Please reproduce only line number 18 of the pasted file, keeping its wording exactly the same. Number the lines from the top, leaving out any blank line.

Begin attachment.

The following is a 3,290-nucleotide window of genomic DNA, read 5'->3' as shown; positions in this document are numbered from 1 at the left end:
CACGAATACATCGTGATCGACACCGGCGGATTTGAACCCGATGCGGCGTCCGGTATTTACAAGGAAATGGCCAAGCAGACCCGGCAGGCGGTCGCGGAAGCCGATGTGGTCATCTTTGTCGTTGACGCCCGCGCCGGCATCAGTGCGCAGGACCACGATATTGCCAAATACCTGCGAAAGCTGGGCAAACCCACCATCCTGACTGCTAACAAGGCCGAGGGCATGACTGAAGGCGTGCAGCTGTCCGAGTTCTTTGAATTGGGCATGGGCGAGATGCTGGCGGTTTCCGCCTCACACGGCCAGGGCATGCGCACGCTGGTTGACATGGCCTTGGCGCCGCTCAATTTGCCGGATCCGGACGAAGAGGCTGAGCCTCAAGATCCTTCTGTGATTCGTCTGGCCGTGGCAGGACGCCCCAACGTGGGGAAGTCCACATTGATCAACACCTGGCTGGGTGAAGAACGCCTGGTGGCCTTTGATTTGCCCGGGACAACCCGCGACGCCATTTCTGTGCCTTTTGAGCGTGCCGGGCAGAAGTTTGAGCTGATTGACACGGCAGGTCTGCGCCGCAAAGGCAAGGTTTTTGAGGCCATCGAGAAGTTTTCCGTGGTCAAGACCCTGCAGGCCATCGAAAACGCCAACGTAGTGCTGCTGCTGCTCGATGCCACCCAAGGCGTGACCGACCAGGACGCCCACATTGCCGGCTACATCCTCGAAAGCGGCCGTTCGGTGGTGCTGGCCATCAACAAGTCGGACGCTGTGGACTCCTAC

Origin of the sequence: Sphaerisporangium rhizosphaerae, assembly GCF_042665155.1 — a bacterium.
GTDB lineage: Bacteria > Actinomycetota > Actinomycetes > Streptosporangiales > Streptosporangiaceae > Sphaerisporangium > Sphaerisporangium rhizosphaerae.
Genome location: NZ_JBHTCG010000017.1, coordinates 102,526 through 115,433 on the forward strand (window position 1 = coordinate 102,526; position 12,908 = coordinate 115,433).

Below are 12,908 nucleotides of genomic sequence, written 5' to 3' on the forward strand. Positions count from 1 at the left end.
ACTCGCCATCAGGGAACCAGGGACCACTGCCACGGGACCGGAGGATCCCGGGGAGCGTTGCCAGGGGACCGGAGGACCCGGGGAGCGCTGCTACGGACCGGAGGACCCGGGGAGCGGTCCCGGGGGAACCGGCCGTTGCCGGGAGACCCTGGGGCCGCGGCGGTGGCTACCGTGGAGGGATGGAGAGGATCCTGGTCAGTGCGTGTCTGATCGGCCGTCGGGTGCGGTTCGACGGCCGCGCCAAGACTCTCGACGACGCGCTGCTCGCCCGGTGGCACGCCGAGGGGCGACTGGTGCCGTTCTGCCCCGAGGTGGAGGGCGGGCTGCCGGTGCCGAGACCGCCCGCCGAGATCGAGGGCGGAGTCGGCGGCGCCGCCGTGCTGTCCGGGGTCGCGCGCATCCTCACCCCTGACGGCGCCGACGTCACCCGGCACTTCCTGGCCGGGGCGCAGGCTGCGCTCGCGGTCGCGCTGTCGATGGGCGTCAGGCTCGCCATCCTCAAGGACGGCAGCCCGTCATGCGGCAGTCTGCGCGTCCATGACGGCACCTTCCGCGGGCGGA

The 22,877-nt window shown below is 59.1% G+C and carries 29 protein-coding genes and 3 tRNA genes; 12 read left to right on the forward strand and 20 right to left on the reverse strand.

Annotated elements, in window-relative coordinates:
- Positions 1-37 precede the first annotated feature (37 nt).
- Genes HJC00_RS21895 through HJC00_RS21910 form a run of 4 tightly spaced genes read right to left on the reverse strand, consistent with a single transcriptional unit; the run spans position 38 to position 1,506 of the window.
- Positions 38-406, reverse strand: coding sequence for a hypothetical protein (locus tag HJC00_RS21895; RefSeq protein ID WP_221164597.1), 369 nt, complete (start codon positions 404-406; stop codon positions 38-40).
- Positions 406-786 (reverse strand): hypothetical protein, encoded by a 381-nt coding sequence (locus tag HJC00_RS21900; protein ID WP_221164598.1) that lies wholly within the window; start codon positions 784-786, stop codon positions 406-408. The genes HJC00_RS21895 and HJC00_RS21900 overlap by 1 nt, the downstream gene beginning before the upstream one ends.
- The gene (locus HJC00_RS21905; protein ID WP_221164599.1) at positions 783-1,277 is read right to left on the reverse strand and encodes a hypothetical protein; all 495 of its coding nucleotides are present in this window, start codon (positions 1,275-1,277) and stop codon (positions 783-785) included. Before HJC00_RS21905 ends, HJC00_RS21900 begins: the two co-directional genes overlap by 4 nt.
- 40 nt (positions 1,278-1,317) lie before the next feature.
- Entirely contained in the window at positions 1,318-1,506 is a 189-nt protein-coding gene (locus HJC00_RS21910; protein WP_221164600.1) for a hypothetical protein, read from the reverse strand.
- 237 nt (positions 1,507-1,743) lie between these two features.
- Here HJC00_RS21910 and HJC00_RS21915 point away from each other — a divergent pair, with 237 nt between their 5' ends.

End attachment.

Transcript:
- Here HJC00_RS21910 and HJC00_RS21915 point away from each other — a divergent pair, with 237 nt between their 5' ends.